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In Greek mythology, Prometheus, or Prometheas (Greek, Προμηθεύς, "forethought") is the Titan chiefly honored for stealing fire from the gods in the stalk of a fennel plant and giving it to mortals for their use.


As a god of fire, burning, and craft, Prometheus had a small shrine in the Keramikon, or potter's quarter, of Athens, not far from Plato's Academy.


Prometheus was a son of Iapetus by Clymene (one of the Oceanids). He was a brother of Atlas, Menoetius, and Epimetheus. He surpassed all in cunning and deceit. He held no awe for the gods, and he ridiculed Zeus and his lack of insight, though he fought alongside the gods against the other Titans. Prometheus was the creator of man. When he and Epimetheus (hindsight) set out to make creatures to populate the earth under the orders of Zeus, Epimetheus went with quantity and made many creatures, endowing them with many gifts that were alloted to the brother for that purpose (fur, claws, wings, and fins were some of these gifts). While his brother was making creatures, Prometheus was carefully crafting a creature after the shape of the gods. It was a human. However, Prometheus took so long in crafting his masterpiece that when he was finished, Epimetheus had already used up all the gifts from Zeus. Prometheus was sorry for his creations, and watched as they shivered in the cold winter nights. He decided to steal fire from the gods after Zeus disagreed with his idea of helping the humans. He climbed Olympus and stole fire from the chariot of Helios (or, in later mythology, Apollo). He carried the fire back in the stalk of a fennel plant, which burns slowly and so was appropriate for this task. Thus mankind was warm. To appease Zeus, Prometheus told the humans to burn offerings to the gods. He killed a great bull for this purpose. When the gods smelled the offerings, Prometheus decided to play a trick on the gods. The meat he hid beneath a layer of bone and sinew, whilst the bones he disguised with delicious-looking fat. He then offered Zeus his choice of "meat" for the gods to eat. Zeus picked the plate of bones, and Prometheus took the plate of meat for himself and the mortals. To punish Prometheus for this hubris (and all of mankind in the process), Zeus took fire away from the earth.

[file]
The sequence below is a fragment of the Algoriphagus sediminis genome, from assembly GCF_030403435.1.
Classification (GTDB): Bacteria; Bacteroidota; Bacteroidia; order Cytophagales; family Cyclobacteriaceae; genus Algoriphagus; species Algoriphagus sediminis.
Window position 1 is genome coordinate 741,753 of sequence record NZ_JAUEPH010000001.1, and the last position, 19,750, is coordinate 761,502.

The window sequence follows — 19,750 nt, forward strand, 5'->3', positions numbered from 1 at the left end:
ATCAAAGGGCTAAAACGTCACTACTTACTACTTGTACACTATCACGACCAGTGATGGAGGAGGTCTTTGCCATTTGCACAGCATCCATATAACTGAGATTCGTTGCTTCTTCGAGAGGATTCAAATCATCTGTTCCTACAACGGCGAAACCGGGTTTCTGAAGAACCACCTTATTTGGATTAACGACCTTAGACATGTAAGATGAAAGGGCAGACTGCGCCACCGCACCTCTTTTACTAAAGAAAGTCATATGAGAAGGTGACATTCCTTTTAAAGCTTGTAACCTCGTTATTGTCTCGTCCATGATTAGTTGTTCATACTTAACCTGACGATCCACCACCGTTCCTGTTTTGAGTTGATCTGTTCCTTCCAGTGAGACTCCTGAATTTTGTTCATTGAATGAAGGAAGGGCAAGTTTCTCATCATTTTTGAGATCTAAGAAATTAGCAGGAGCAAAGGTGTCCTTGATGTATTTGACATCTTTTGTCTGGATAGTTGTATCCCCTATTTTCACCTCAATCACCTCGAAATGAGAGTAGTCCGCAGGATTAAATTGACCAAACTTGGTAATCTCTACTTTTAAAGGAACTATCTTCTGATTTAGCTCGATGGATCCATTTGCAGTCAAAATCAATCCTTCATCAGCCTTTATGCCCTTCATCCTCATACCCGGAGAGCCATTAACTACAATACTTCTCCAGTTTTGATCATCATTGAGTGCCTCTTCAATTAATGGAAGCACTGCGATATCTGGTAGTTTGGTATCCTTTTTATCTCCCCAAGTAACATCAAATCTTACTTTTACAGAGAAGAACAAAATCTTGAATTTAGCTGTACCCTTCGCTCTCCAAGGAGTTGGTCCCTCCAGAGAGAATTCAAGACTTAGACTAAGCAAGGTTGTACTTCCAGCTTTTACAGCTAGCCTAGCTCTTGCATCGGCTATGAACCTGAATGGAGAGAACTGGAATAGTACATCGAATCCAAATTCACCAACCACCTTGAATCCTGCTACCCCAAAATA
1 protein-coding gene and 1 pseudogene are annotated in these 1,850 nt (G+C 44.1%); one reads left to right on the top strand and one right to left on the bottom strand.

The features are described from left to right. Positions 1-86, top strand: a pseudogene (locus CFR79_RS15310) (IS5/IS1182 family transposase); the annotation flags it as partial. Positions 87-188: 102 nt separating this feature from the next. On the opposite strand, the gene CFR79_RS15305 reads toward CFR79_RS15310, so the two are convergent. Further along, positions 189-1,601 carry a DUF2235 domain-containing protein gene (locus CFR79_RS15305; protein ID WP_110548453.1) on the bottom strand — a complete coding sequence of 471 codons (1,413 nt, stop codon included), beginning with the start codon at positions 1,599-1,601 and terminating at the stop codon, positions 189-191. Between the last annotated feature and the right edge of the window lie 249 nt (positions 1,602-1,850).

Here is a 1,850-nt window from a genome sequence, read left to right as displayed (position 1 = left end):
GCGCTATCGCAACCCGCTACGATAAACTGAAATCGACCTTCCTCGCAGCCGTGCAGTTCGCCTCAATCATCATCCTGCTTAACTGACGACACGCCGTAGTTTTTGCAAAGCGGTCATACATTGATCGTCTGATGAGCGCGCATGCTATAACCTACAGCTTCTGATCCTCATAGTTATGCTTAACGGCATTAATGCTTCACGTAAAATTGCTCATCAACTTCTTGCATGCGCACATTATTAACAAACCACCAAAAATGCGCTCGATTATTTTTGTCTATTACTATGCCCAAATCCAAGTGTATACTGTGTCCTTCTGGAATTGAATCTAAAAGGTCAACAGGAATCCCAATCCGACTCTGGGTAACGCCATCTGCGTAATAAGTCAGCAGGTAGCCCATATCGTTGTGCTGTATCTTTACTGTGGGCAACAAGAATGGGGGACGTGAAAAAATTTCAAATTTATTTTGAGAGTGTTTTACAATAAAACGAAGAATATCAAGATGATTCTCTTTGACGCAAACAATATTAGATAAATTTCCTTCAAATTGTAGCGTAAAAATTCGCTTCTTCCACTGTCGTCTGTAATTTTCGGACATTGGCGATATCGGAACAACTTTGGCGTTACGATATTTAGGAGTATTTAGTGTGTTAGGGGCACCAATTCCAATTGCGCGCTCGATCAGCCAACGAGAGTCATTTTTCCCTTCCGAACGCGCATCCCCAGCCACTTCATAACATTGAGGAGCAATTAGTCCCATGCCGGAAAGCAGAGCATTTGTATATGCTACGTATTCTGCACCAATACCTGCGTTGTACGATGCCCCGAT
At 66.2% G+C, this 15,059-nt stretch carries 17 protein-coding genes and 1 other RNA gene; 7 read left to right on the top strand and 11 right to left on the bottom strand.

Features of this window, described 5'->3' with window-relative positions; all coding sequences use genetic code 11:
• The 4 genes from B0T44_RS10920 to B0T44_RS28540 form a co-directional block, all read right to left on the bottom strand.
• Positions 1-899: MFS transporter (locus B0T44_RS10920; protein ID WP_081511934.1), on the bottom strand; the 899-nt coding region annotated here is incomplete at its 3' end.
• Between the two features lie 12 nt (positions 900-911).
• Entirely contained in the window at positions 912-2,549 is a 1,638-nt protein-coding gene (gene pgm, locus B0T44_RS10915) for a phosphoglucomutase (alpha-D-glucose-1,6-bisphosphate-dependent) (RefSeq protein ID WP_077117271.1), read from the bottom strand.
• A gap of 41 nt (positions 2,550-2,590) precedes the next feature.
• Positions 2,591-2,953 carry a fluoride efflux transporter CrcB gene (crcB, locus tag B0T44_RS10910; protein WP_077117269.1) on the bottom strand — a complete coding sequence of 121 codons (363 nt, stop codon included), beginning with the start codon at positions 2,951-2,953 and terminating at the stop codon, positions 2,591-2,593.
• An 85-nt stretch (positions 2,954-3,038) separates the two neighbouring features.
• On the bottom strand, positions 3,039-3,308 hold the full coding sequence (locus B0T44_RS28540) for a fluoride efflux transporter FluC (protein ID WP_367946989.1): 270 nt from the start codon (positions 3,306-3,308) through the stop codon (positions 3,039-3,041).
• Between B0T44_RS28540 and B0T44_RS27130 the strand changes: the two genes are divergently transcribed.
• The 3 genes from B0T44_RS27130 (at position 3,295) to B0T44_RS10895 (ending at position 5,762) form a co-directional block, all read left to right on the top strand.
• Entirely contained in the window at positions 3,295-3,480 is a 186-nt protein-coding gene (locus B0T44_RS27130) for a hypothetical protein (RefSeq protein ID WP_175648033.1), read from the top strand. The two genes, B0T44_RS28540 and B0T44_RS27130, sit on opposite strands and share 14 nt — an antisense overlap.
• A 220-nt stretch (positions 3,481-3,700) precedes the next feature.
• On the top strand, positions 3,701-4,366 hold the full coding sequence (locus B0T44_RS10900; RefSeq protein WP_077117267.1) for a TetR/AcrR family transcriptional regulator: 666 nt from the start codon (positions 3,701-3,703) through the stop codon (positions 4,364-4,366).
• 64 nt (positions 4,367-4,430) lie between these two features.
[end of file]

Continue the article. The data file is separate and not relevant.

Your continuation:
To get revenge on Prometheus for his continued offenses, Zeus had Hephaestus make a woman made of clay named Pandora. Zeus brought her to life and sent her to Prometheus, along with a jar with all the valuable presents she had received from the gods in it. Prometheus was suspicious and would have nothing to do with Pandora, claiming that she was foolish (lacking foresight), and she was sent on to Epimetheus, who married her.

Zeus was further enraged by Prometheus's escape and had Prometheus carried to Mount Caucasus, where an eagle by the name of Ethon (offspring of the monsters Typhon and Echidna) would eat out his liver; it would grow back each day and the eagle would eat it again. This punishment was to last 30,000 years. About 30 years into the punishment, Heracles (known as Hercules in Roman mythology), passing by on his way to find the apples of the Hesperides as part of the Twelve Labours, freed Prometheus, in a bargain he had agreed with Zeus in exchange for Chiron's immortality, by shooting the eagle with an arrow. Zeus did not mind this time that Prometheus had again evaded his punishment, as the act brought more glory to Heracles, who was Zeus's son. Prometheus was invited to return to Olympus, though he still had to carry with him the rock that he was chained to.

As the introducer of fire and inventor of sacrifice he is seen as the patron of human civilization. Uncertain sources claim he was worshipped in ancient Rome.

He was the father of Deucalion with Celaeno.